Studies reveal parents who yell produce lasting physiological changes in kids which impair stress hormone functioning. These biological markers are observable even decades later. When these children have their own kids, the traits for dysfunctional stress reactions get inherited.

Does neglect affect the brain like yelling?

Both yelling and neglect harm a child’s brain development. However, they impact different regions and functions.

Impacts of neglect

Neglect starves the brain rather than overstimulating it. Underused neural pathways may be pruned away. Effects include:

  • Stunted prefrontal cortex development
  • Weak connections between left and right brain hemispheres
  • Shrunken hippocampus, cerebellum and corpus callosum
  • Impaired cognition and executive function
  • Language, memory and attention deficits
  • Poor emotional control
  • Lack of empathy

Comparison of impacts

Brain region Effect of yelling Effect of neglect
Prefrontal cortex Weak connections Immature development
Amygdala Enlarged No change
Hippocampus Impaired neurogenesis Shrunken size
Corpus callosum Thinning Shrunken size

Both yelling and neglect can severely disrupt child development and lead to long-term mental health issues.

Can kids recover from yelling?

YES! While yelling can have profound neurological and psychological effects, children’s brains also have a great capacity to heal and rewire when the mistreatment stops.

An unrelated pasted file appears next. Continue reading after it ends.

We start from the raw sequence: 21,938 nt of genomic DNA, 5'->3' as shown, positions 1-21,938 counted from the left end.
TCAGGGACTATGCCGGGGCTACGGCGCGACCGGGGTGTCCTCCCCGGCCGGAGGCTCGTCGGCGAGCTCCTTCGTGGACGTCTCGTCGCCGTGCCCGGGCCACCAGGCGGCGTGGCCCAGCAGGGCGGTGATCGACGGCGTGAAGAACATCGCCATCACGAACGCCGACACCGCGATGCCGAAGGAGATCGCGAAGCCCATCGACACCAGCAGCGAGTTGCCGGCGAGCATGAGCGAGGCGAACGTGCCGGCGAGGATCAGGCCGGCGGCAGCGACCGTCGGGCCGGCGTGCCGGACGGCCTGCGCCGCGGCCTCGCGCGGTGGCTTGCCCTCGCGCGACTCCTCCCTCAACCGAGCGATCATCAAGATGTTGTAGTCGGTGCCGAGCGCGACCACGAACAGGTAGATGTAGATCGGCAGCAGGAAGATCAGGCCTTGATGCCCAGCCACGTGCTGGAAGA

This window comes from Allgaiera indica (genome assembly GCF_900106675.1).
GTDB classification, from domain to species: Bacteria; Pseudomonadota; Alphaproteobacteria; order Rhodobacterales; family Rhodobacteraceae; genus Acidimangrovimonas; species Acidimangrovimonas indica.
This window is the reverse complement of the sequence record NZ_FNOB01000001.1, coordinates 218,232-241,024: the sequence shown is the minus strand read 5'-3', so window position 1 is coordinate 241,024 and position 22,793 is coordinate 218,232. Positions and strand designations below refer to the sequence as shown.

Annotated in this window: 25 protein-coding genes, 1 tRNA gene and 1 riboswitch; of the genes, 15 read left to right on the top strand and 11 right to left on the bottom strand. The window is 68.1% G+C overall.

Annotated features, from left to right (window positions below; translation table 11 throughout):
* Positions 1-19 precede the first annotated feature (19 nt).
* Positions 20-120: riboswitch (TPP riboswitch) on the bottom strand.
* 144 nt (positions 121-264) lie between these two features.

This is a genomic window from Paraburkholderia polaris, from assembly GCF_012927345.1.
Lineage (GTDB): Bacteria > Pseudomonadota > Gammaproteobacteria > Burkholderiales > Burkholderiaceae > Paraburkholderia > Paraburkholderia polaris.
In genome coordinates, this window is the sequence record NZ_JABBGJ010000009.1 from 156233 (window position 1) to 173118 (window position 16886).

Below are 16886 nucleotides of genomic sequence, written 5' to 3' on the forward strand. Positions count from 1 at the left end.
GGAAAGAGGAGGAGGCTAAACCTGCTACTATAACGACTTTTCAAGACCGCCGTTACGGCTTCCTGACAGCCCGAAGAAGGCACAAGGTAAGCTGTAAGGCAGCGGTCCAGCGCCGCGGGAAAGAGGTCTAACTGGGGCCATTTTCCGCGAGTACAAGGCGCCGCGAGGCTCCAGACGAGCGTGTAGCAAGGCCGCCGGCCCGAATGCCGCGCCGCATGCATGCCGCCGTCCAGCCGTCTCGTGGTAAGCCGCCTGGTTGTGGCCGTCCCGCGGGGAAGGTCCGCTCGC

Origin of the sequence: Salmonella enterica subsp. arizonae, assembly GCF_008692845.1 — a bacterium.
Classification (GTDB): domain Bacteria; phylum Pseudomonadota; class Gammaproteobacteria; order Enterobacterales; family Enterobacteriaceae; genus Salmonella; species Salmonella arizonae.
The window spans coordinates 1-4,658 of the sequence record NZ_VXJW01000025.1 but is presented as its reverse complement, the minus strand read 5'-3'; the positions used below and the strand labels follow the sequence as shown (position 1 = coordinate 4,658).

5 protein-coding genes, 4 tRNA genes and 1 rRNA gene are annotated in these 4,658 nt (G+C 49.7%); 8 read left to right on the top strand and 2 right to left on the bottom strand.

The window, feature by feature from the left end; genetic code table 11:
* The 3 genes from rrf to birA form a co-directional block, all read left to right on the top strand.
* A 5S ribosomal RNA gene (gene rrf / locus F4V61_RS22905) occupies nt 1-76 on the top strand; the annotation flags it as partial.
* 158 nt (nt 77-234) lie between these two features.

With nurturing, stability and professional help, children can develop new neural pathways to:

  • Regulate emotions
  • Control impulses
  • Build self-esteem
  • Improve social skills
  • Enhance cognition

The sooner yelling is addressed, the better the outcomes. But even long-term impacts can be reversed. With the plasticity of young brains, amazing transformation is possible.

Strategies to help kids recover

  • Counseling, play therapy or support groups
  • Consistent routines and nurturing parenting
  • Biofeedback, mindfulness or meditation
  • Regular exercise, nutrition and sleep
  • Activities that develop talents and interests
  • Positive social interactions
  • Academic assistance if needed

With dedication from caregivers and professionals, children can heal the effects yelling has on their brains.


Yelling reshapes the architecture and functioning of a child’s developing brain. Sensitive periods of growth are disrupted, leading to lifelong deficits. But committed support and care can help strengthen new neural pathways to reverse damage. While yelling’s impacts are real, they need not be permanent. Children’s resilient brains can regain emotional, social and cognitive abilities with compassion and care.